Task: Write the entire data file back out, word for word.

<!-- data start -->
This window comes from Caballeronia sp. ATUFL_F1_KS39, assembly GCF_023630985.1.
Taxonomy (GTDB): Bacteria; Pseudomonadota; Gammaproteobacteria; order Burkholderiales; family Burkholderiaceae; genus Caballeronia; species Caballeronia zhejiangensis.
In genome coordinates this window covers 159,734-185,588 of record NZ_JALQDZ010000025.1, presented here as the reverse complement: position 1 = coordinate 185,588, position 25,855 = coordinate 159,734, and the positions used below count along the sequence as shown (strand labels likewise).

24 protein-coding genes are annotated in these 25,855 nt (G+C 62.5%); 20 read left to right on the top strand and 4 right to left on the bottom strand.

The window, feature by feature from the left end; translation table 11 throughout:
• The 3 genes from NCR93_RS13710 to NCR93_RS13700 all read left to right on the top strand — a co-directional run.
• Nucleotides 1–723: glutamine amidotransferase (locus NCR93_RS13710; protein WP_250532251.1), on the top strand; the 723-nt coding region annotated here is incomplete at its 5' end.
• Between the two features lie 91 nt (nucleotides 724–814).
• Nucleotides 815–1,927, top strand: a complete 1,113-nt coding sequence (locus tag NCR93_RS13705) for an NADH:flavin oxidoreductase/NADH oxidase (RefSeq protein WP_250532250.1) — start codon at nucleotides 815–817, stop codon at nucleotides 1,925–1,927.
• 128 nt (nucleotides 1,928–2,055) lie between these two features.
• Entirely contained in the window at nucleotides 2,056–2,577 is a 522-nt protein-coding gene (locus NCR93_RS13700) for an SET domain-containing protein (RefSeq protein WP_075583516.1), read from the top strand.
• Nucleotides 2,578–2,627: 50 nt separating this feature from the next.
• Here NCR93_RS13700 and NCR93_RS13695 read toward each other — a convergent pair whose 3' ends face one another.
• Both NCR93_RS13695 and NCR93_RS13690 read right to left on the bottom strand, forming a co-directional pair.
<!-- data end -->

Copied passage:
This window comes from Caballeronia sp. ATUFL_F1_KS39, assembly GCF_023630985.1.
Taxonomy (GTDB): Bacteria; Pseudomonadota; Gammaproteobacteria; order Burkholderiales; family Burkholderiaceae; genus Caballeronia; species Caballeronia zhejiangensis.
In genome coordinates this window covers 159,734-185,588 of record NZ_JALQDZ010000025.1, presented here as the reverse complement: position 1 = coordinate 185,588, position 25,855 = coordinate 159,734, and the positions used below count along the sequence as shown (strand labels likewise).

24 protein-coding genes are annotated in these 25,855 nt (G+C 62.5%); 20 read left to right on the top strand and 4 right to left on the bottom strand.

The window, feature by feature from the left end; translation table 11 throughout:
• The 3 genes from NCR93_RS13710 to NCR93_RS13700 all read left to right on the top strand — a co-directional run.
• Nucleotides 1–723: glutamine amidotransferase (locus NCR93_RS13710; protein WP_250532251.1), on the top strand; the 723-nt coding region annotated here is incomplete at its 5' end.
• Between the two features lie 91 nt (nucleotides 724–814).
• Nucleotides 815–1,927, top strand: a complete 1,113-nt coding sequence (locus tag NCR93_RS13705) for an NADH:flavin oxidoreductase/NADH oxidase (RefSeq protein WP_250532250.1) — start codon at nucleotides 815–817, stop codon at nucleotides 1,925–1,927.
• 128 nt (nucleotides 1,928–2,055) lie between these two features.
• Entirely contained in the window at nucleotides 2,056–2,577 is a 522-nt protein-coding gene (locus NCR93_RS13700) for an SET domain-containing protein (RefSeq protein WP_075583516.1), read from the top strand.
• Nucleotides 2,578–2,627: 50 nt separating this feature from the next.
• Here NCR93_RS13700 and NCR93_RS13695 read toward each other — a convergent pair whose 3' ends face one another.
• Both NCR93_RS13695 and NCR93_RS13690 read right to left on the bottom strand, forming a co-directional pair.